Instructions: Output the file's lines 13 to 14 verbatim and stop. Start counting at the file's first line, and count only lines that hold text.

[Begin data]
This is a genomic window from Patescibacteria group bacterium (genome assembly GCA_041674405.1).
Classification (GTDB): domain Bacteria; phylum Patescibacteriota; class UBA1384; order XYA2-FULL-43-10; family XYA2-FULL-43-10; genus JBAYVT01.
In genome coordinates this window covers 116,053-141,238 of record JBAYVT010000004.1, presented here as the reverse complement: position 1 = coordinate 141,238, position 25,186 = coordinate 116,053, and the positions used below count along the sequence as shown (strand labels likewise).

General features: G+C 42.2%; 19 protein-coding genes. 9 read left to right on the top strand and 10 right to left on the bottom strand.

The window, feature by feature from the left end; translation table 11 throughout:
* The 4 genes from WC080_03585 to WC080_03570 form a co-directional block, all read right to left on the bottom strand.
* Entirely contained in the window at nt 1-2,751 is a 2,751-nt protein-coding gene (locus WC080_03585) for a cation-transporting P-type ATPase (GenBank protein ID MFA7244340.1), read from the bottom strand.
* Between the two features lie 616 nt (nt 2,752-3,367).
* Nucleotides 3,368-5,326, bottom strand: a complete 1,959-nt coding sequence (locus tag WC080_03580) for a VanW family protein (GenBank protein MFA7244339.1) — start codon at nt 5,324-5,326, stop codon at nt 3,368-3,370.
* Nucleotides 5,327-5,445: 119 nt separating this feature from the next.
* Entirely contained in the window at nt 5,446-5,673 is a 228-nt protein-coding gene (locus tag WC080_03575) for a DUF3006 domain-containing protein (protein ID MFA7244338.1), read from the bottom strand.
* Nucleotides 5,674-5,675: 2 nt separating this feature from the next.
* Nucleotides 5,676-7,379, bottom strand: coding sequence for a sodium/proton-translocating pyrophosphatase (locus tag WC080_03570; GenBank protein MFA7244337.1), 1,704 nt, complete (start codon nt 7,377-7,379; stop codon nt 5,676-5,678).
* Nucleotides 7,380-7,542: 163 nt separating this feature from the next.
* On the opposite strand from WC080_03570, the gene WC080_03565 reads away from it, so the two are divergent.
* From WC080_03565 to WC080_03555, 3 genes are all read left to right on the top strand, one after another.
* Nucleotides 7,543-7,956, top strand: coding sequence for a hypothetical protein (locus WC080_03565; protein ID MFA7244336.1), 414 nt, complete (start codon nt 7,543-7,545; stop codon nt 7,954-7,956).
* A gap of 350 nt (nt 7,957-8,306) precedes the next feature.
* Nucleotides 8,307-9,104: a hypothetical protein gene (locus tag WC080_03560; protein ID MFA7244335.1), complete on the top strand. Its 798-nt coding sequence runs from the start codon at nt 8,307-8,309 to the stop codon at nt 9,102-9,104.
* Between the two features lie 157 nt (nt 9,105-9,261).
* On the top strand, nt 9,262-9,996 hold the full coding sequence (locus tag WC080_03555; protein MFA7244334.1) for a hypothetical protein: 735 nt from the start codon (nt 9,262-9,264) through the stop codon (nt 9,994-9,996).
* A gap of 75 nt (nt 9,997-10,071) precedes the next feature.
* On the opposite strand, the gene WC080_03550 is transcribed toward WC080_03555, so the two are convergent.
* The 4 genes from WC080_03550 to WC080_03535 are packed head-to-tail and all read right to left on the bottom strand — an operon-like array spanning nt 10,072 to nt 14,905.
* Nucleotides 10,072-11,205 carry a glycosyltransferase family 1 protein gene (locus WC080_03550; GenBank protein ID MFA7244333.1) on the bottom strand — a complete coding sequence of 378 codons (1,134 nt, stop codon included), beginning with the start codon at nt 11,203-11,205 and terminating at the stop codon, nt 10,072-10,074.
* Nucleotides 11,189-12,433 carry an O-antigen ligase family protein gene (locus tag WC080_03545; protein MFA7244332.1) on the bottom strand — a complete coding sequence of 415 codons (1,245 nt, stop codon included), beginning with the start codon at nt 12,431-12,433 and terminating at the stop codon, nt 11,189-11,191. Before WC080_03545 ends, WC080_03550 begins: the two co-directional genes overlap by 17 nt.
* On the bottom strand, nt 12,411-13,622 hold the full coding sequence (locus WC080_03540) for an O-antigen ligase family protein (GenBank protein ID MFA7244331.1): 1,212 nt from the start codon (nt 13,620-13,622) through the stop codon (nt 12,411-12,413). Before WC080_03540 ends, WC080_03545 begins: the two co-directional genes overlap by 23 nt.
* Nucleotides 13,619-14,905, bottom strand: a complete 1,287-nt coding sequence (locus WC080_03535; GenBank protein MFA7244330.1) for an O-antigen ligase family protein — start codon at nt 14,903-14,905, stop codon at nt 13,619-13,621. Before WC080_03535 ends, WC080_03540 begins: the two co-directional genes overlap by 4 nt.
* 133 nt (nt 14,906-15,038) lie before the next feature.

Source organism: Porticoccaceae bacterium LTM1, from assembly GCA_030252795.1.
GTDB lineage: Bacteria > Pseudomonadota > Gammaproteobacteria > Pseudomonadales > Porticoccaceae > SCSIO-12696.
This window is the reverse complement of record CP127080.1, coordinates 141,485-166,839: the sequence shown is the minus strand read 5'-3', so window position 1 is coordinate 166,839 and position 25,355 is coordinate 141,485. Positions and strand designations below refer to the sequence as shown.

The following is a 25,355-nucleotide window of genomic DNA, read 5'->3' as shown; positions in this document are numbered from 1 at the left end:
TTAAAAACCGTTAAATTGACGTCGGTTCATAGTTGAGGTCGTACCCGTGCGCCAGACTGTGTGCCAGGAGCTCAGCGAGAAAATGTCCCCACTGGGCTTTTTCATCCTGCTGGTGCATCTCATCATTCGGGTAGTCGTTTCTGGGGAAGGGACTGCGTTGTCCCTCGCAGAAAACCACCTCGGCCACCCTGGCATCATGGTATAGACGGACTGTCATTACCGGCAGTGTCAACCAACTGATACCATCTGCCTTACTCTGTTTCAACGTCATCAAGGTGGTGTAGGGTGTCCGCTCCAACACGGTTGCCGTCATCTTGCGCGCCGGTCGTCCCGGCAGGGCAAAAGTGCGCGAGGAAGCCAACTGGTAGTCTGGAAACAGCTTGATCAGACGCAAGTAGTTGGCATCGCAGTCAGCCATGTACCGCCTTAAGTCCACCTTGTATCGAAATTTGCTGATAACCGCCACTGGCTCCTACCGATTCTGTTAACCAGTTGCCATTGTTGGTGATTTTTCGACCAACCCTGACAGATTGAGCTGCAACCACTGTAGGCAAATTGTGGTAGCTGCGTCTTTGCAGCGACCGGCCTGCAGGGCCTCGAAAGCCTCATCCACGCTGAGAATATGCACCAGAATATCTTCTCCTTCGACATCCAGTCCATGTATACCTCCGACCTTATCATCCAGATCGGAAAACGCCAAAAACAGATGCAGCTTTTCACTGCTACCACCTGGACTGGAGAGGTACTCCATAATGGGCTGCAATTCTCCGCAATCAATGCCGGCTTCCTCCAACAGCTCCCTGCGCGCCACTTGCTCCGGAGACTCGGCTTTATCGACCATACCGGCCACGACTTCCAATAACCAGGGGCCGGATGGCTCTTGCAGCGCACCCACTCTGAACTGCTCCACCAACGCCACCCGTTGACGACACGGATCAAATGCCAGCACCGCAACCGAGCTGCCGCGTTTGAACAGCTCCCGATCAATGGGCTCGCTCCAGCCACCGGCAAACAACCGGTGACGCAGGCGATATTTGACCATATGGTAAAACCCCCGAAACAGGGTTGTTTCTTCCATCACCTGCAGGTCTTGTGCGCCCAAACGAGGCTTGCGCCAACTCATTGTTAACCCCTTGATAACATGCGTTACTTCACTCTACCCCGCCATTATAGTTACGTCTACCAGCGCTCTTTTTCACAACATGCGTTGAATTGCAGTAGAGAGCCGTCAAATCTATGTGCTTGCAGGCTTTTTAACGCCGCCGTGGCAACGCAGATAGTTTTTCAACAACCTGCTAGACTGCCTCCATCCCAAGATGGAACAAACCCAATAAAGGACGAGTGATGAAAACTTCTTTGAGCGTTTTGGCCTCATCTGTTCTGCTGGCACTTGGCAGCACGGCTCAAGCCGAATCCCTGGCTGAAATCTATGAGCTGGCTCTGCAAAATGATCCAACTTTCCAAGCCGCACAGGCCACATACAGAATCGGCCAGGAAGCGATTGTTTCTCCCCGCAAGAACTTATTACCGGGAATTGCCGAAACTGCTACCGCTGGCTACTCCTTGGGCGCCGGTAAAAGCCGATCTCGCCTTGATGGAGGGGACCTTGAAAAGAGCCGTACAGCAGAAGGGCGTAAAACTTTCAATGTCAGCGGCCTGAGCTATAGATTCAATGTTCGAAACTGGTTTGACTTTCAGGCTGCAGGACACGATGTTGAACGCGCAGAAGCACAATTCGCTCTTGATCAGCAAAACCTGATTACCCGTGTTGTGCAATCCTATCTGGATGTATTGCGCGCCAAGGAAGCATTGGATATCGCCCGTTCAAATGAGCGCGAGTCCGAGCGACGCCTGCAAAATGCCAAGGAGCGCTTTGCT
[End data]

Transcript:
* Nucleotides 5,676-7,379, bottom strand: coding sequence for a sodium/proton-translocating pyrophosphatase (locus tag WC080_03570; GenBank protein MFA7244337.1), 1,704 nt, complete (start codon nt 7,377-7,379; stop codon nt 5,676-5,678).
* Nucleotides 7,380-7,542: 163 nt separating this feature from the next.